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Without support from U.S. lawmakers on both sides of the political aisle for digital asset-focused legislation, investors and companies may turn to other crypto-friendly jurisdictions without support from credit ratings agency Moody’s Investor Service.
In a June 20 report, Moody’s pointed to key differences in how Democrats and Republicans are handling cryptocurrency-focused U.S. legislation, specifically the competing language in the stablecoin bill and the bill aiming to provide a comprehensive framework for digital assets. Many of the questions between lawmakers are about whether regulation of stablecoins should be overseen at the federal or state level, and concerns consumer protection following the bankruptcy of many crypto companies in 2022.
“Despite agreeing on the need for consumer protection and an agreed upon framework for digital assets, Democrats and Republicans have differing views on how to achieve these goals,” the report says. “Failure to reach a bipartisan agreement and advance digital asset legislation could make the United States […] comparatively less attractive to both firms and investors, especially in a context where many other jurisdictions are implementing comprehensive rules.”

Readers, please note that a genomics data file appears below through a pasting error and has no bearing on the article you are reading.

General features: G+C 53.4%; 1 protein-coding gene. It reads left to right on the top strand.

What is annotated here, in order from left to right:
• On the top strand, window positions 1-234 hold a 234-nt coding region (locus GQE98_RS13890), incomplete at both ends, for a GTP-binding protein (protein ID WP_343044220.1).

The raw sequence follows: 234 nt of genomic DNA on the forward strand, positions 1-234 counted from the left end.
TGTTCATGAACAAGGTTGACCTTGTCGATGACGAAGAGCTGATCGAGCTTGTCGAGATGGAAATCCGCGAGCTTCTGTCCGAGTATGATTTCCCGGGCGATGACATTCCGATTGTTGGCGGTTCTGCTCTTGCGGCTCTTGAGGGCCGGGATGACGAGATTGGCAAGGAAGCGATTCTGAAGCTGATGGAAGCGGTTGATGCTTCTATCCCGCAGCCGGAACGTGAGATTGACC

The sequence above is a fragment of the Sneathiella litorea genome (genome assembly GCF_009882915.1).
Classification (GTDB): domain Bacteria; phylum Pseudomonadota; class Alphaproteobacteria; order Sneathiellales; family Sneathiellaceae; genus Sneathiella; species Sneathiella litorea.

Related: Moody’s Downgrades Coinbase, Citing ‘Uncertain Amount’ of SEC Fees
Moody’s has pointed to competing views on digital assets between Republicans, often represented by House Financial Services Committee Chairman Patrick McHenry, and Democrats, often represented by senior member Maxine Waters. Both voiced their concerns at a June 13 hearing on the future of digital assets, although Moody’s said the meeting “revealed even stronger political divisions” over the development of a foundation for cryptocurrencies.
“Some Democrats have expressed concerns that the proposed bill could have adverse effects on consumer protection and fraud prevention.[…] The path to a bipartisan agreement looks very uncertain, and much more debate should be expected in Congress.”
Many crypto firms have already criticized U.S. lawmakers for their lack of regulatory clarity, suggesting that going outside the country might be in their interest. Executives at Coinbase, currently headquartered in the US and facing legal action from the Securities and Exchange Commission, traveled to the United Arab Emirates in May to explore using the region as a potential “strategic hub.”